Having spent a few days on the Olympic Peninsula hiking in the mountains and coast it was time to head to Vancouver Island. Taking the late evening ferry from Port Angeles we arrived into Victoria tired and, personally, feeling the need to get into my room alone. After an unceremonious parting of ways with my hiking “buddy”, I hit the shower and then straight to the task of figuring out where in the hell i was going to stay next. I’d heard that Tofino was rather beautiful, and not being much of a tourist (or spent any time researching my trip) had no idea how insanely busy it is over the summer months. Nor had I realised that the drive up there would take over 4 hours from Victoria! I suppose I should have checked this before dropping my laundry in to get washed…
The journey up through the mountains mid Vancouver Island was really spectacular. Winding roads, river valleys, mountain lakes, all adding to the sense of how few people there are on the island, and just how beautifully remote it all is. The only thing that distracted me, almost to the point of being overpowered, was the stench from the hitchhiker I had picked up on the main highway about an hour outside of Victoria. I really felt like retching for most of the journey… At one point I’d seriously considered finding a reason to drop him off early. Given the scarcity of cars around my better nature didn’t allow me to be so mean… thankfully there’s a bounty of fresh air and I managed to breath easier…
I had fully expected to be able to get a campsite in Tofino, or a hotel if I had to. Nope, and nope… there was literally only 2 beds left in a hostel room. In the whole town. As I stood at the reception of the hostel in dismay, with more cars pulling up behind me, the rather helpful receptionist checked on the local tourism site and found one room for me… at $200/night I felt a little cornered but with the prospect of a 2hr return trip to the nearest town with even a camp ground free I agreed. It was actually a beautiful place, if not for the unwelcoming name. Having said that it feels like the hotels there very much cash in on the summer rush, and didn’t quite feel the value of a $200 room (other than the hot tub bath…).
So I settled in, and found The Schooner, a rather tasty place to eat. It also served a pretty awesome breakfast, where I ate before heading out on a little outing to the hot springs. While I was waiting to be seated I was reading their guest book. Lots of entertaining comments, and quite a few from guys that seemed quite enamoured by one particular server. A few minutes later, waiting at my table to order I found out what all the fuss was about. Not only would her smile set you up for the rest of the week but she was very lovely to chat to.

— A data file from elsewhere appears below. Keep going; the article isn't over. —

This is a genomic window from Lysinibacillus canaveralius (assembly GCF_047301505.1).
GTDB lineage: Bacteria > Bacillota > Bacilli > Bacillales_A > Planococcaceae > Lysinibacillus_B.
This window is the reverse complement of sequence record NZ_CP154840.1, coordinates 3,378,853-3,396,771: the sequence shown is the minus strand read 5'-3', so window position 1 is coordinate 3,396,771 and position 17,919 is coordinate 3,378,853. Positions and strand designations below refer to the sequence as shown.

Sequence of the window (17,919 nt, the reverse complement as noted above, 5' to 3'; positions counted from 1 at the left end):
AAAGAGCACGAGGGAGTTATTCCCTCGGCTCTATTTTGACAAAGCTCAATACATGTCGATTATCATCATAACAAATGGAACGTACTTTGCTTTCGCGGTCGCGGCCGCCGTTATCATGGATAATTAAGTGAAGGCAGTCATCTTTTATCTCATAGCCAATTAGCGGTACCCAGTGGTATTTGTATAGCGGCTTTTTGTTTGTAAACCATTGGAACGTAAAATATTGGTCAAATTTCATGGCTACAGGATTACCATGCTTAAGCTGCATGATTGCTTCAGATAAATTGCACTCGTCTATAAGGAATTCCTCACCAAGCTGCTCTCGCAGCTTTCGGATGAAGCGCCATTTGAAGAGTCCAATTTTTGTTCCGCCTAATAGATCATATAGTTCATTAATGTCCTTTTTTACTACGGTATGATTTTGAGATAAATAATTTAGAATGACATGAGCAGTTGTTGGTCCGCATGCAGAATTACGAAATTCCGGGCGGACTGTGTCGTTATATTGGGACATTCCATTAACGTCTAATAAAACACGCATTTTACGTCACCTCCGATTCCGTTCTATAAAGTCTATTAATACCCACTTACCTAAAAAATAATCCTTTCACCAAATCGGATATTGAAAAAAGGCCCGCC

The trip to the hot springs started in the fog. And as we emerged into the open ocean, after dodging in and out of the bay’s islands, we got to do some whale spotting. Or rather, the promise of whales… the fog was so thick any breaches were too far away to see. An hour later we landed in brilliant sunlight, opposite the Indian reserve of Refuge Cove and a short hike out to the spring. The walk was beautiful and lined with old growth trees. The Cyprus boardwalk planks decorated by 100’s of contributors, some ornate, some more matter of fact in who they were from. I wouldn’t really rate the hot springs. They were crowded, small, and a little underwhelming. The view, however, was not. As the sun shone the fog rolled back and reviled the tree covered banks of the opposite shore line and the gentle swell in the inlet.
While waiting for the boat to return (late) I got chatting to a guy who’d figured out that you can camp on the island (if only I’d spent more time researching). He was chatty and seemed to have been on his own for a bit. Interesting enough to begin with but I was glad when the Zodiac finally rocked up and I had a reason to leave. The journey back was a lot more fruitful for fauna. Sea otters, that are much bigger than I’d understood to be and can live their entire lives at sea, were plentiful. As we turned back behind the islands we finally saw a whale… a beautiful Gray Whale.
Day two was a little sea kayak and a nature walk in the old growth forest. The guides were great, knowledgable, skilled, and friendly. The kayaking was more aimed at the beginner but it was nice to chat to the guides and get to know more about the area. A trip to do if you’re happy to splash around and for an hour or so, and learn about the forest. Just don’t expect anything too adventurous. I’d packed my bags at the hotel and had no plans or reservations.